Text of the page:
One of J&M’s fetishes is to release singles in as many different formats as possible. As a result, there are numerous 12-inch and 10-inch EPs, double-pack 7-inch singles and CD EPs (some of which are listed above) which add live tracks, acoustic demos, remixes, outtakes and other ephemera. A batch of those, with the addition of a cool T. Rexy new single, “Sidewalking,” comprise Barbed Wire Kisses (B-sides and More): 16 (20 on the CD and cassette) arcane tales from the Chain’s darkside. Not a cohesive album and far from consistently excellent, it offers a helpful recapitulation of what the group does in its spare time. Targets include the Beach Boys (the demented slaughter of “Kill Surf City” and a semi-reverent version of “Surfin USA”) and Bo Diddley (a devolved rendition of “Who Do You Love” and, on the tape/CD, a similar-sounding tribute, “Bo Diddley Is Jesus”). Not a quick fix for fanatics lacking a complete collection, Barbed Wire Kisses merely points the direction in which the obscurities lie.
The devastating Dylanized T. Rexisms of “Blues From a Gun” (the 12-inch EP adds three non-LP tracks, two of which — including the killer surf dementia of “Penetration,” unrelated to any other song by that name — also appear on the CD-3, rounded out with a lovely near-acoustic version of Smokey Robinson’s “My Girl”) previewed Automatic, a lazy but entertaining album the Reids recorded with no assistance other than a live drummer on one song. (The mindless synth-drums are one of the record’s main problems.) No longer in search of — or shying away from — the ultimate guitar distortion, the Reids hold to a loud down-the-middle sound over which Jim can sing what have become fairly predictable lyrics. As cynical and plastic as the approach here is, an incisive pop sense invigorates “Blues from a Gun,” the Lou Reedish “Halfway to Crazy” and another irresistible single, “Head On,” which sticks a venerable rock’n’roll riff into a song that seems to allow a bit of warped positivism into the band’s perverse fantasies of self-degradation: “I’m taking myself to the dirty part of town / Where all my troubles can’t be found.” (The CD adds an acoustic/strings version of “Drop” sung by William and a pointless dance/noise instrumental, “Sunray.”)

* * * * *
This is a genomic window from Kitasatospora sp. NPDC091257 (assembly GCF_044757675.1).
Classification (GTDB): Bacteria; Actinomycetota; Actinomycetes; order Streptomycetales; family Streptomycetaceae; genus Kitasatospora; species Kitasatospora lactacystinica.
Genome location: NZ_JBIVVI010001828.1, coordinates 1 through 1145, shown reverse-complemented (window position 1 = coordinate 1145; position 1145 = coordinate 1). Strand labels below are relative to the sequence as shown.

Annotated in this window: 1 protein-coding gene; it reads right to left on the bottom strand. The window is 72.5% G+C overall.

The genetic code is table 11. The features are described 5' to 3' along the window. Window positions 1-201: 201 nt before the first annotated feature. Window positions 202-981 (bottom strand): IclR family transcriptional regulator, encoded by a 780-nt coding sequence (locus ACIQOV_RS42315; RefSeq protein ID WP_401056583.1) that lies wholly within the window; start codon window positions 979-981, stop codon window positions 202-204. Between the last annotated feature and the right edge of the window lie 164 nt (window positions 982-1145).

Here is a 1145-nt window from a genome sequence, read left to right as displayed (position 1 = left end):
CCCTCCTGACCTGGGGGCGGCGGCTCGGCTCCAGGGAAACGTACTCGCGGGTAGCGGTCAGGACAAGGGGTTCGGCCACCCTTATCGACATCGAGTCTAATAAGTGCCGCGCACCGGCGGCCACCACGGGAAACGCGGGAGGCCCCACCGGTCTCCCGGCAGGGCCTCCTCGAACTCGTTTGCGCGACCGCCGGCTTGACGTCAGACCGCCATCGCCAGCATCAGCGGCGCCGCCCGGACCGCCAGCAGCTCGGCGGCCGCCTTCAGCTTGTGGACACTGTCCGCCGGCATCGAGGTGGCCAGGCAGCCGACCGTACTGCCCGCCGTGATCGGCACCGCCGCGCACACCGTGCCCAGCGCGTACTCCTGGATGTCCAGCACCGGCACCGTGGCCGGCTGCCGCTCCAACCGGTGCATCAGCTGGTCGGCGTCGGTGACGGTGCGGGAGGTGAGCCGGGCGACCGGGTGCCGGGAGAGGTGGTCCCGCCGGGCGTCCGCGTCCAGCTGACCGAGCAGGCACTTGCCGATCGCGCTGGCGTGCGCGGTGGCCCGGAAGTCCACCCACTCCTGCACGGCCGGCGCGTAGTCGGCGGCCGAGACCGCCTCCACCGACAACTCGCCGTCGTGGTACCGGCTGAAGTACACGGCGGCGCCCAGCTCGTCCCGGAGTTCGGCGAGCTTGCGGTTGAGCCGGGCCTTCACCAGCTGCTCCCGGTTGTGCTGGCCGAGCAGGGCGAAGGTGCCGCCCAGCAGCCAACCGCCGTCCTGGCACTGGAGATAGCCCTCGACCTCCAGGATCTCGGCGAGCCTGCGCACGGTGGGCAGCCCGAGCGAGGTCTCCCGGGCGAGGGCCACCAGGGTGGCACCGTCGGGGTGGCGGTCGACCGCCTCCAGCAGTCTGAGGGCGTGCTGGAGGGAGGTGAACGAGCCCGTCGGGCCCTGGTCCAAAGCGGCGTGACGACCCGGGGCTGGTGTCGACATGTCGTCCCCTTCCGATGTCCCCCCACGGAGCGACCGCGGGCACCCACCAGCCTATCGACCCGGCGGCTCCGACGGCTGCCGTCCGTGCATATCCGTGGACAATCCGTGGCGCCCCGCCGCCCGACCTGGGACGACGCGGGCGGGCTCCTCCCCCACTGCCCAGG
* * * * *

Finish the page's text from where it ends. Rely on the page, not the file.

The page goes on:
The CD-3 of the Head On EP (a three-song 12-inch) has a remix of the acoustic “Drop” (without the strings) and two non-LP tracks: “In the Black” and “Break Me Down.” (The “Head On” 7-inch was issued in four different sleeves, with four different B-sides.) Despite a concerted effort to ruin Leonard Cohen’s “Tower of Song,” the only good thing on the Rollercoaster EP is “Lowlife,” a buzzing tune with a new (for the Chain) chord progression and loads of tremolo guitar noise; the by-the-numbers “Rollercoaster” has half a hook and way too much echo.